Monuments of world with their names
The Shukhov Tower, known after the name of its designer, Vladimir Shukhov (1853-1939), is a landmark in the history of structural engineering. Formally known as the Shabolovka Radio Tower, it was built between 1919 and 1922 and it is an emblem of the creative genius of an entire generation of modernist architects in the years that followed the Russian Revolution. Rising to the height of a 40-story building—it was originally designed to be more than twice as high—the tower consists of six stacked hyperboloids, which have the property of being constructed out of entirely straight segments. The tapering sections were assembled on the ground inside the tower, and then raised into place, one after the other. This design provided remarkable stability to the lightweight structure, reducing its tendency towards buckling. Even though it is the tallest and most famous, the Shabolovka Tower was not the only such structure designed by Shukhov, who had already experimented with this form for many decades. In fact, the world’s first hyperboloid structure was a water tower designed by Shukhov for the 1896 All-Russia Exhibition in Nizhny Novgorod.
Built as a broadcasting tower for radio, it was the site from which the first public radio and television signals were transmitted in Soviet Russia. In 1967, the Shabolovka tower was made obsolete by the larger and better-equipped Ostankino tower, but it continued to serve a broadcasting function until 2002. Today, the structure suffers from corrosion, a process which was accelerated due to inappropriate repairs carried out in the 1970s. The tower sits close to the center of a growing Moscow, and demand for land, coupled with its poor condition and lack of public access, have led to the looming threat of demolition. In 2014, architects, preservation groups, and members of the local community, rallied to protest against a plan to dismantle the tower and re-erect it at a new location. The 2016 World Monuments Watch joins their voices in calling for continued vigilance in the fight to save this icon of modern Russian history.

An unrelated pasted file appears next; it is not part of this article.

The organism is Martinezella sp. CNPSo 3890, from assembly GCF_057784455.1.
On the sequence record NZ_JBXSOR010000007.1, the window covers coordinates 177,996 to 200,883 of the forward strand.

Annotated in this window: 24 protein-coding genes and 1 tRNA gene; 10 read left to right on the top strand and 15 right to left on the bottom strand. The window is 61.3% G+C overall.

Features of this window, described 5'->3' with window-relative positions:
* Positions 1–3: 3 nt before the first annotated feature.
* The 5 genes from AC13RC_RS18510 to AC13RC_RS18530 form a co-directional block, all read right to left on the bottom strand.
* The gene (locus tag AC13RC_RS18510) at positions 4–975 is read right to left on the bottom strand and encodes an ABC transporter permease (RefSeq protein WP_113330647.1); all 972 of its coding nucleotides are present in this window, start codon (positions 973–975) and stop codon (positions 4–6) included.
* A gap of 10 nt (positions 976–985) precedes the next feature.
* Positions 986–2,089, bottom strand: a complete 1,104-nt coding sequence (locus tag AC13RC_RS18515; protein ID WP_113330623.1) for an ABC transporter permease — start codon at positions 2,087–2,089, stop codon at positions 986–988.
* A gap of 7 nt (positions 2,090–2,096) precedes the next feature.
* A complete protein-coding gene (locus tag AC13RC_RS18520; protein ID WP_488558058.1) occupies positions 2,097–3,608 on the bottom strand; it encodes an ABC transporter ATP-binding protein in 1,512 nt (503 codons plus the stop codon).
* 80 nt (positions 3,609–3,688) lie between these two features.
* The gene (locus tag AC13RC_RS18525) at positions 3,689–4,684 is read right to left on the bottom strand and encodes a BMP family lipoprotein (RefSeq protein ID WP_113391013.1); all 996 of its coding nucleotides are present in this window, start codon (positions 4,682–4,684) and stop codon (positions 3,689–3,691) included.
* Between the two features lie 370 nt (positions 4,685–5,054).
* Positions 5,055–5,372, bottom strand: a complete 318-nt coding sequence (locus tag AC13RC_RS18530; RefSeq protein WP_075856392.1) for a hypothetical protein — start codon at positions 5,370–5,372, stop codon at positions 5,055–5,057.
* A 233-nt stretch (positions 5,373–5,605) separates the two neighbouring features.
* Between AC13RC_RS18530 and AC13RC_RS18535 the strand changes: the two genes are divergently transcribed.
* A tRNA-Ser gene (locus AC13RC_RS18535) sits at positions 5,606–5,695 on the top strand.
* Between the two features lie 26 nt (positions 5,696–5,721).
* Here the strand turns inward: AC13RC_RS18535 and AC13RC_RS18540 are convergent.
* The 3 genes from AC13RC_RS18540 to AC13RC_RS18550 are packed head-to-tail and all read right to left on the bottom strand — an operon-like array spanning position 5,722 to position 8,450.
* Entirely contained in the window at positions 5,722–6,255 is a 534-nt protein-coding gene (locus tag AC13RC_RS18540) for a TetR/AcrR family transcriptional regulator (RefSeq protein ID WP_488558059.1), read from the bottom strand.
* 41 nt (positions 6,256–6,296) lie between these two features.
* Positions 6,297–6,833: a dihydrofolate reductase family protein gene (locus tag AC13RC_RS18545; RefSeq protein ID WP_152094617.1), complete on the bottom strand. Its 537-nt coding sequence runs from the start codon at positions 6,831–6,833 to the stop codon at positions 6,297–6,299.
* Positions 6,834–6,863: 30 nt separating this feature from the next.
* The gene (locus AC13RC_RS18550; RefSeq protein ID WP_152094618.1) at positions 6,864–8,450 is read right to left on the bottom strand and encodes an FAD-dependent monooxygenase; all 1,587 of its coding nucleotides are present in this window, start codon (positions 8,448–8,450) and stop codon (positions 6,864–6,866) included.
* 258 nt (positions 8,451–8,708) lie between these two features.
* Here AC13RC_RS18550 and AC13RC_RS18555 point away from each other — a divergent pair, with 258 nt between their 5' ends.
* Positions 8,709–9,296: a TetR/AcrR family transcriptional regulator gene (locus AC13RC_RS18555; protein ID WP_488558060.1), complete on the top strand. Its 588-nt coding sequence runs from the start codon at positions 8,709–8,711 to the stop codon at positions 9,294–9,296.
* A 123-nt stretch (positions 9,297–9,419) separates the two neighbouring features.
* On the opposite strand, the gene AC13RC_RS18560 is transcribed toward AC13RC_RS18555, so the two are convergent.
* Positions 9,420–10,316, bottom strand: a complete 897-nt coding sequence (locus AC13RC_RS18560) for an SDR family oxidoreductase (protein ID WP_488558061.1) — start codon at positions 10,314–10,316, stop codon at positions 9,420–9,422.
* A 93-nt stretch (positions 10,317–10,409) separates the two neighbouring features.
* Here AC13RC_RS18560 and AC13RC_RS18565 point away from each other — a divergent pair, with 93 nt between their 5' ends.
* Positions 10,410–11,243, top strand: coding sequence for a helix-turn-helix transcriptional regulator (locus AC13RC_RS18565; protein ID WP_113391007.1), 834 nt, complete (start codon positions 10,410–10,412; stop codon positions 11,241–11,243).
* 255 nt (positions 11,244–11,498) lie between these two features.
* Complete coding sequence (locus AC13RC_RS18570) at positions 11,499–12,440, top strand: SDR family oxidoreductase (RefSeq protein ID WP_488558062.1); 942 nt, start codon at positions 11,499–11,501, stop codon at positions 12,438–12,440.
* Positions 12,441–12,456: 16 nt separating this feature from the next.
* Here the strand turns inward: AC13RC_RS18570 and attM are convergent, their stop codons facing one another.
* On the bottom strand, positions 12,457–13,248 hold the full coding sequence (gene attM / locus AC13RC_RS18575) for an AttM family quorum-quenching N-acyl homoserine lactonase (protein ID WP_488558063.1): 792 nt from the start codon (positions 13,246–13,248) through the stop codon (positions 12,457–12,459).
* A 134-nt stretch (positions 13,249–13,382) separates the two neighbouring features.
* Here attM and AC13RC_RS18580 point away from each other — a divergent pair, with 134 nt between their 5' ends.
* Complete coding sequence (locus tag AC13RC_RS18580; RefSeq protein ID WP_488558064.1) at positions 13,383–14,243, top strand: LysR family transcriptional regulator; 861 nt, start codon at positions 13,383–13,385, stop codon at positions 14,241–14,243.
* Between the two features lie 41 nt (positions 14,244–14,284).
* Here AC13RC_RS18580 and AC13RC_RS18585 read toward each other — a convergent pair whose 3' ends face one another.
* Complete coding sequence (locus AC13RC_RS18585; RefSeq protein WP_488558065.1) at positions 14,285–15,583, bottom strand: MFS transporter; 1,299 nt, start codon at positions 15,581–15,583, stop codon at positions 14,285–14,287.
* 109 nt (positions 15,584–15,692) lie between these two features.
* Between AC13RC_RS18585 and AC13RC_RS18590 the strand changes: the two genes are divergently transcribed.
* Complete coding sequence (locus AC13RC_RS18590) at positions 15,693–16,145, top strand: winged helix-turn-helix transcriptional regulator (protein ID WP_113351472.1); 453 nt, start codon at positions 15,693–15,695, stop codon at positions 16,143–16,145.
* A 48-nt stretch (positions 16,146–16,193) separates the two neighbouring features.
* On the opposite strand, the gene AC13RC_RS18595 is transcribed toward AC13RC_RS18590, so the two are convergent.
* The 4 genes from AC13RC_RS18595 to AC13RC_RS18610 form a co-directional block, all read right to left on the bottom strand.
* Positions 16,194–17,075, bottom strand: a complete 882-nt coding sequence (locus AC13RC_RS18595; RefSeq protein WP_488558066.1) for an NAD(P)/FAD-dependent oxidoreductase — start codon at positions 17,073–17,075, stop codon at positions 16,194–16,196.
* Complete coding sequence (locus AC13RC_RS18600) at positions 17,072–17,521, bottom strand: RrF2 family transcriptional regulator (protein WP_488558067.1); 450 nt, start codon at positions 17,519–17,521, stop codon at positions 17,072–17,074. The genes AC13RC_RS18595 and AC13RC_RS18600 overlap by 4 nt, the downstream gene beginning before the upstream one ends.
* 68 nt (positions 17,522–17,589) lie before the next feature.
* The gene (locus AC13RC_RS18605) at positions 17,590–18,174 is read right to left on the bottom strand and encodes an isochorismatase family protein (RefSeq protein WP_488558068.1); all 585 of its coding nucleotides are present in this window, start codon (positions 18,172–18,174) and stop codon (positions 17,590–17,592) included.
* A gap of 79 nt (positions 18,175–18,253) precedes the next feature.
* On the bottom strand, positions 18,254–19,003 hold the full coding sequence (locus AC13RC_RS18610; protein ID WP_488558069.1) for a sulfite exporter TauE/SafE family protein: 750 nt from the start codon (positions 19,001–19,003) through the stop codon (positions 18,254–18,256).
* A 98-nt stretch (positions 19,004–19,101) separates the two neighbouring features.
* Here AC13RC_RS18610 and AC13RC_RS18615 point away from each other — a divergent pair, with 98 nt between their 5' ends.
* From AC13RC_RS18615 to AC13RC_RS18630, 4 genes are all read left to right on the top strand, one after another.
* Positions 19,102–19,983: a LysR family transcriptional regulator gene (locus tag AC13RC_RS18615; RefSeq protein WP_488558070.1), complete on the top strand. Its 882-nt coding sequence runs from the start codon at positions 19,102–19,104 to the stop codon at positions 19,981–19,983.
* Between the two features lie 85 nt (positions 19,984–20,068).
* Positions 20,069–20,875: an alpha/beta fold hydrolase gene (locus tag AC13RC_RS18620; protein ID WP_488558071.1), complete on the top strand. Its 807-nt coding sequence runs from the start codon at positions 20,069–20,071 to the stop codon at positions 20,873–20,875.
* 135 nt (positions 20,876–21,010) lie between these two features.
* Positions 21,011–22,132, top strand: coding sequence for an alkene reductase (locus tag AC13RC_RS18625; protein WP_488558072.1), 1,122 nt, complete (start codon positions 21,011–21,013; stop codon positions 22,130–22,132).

Since the Watch
Local advocates and community members celebrated Shukhov Tower Watch Day in Moscow over the weekend of March 19 and 20, 2016. The first day included free walking tours in Russian and English, a press conference, film screenings, and a celebration of the tower’s 94th anniversary. On the second day, a local author and historian read from “What Shukhov Invented, ” a book written for young readers. The reading was followed by children’s art activities and a group activity in which participants constructed a model of the tower.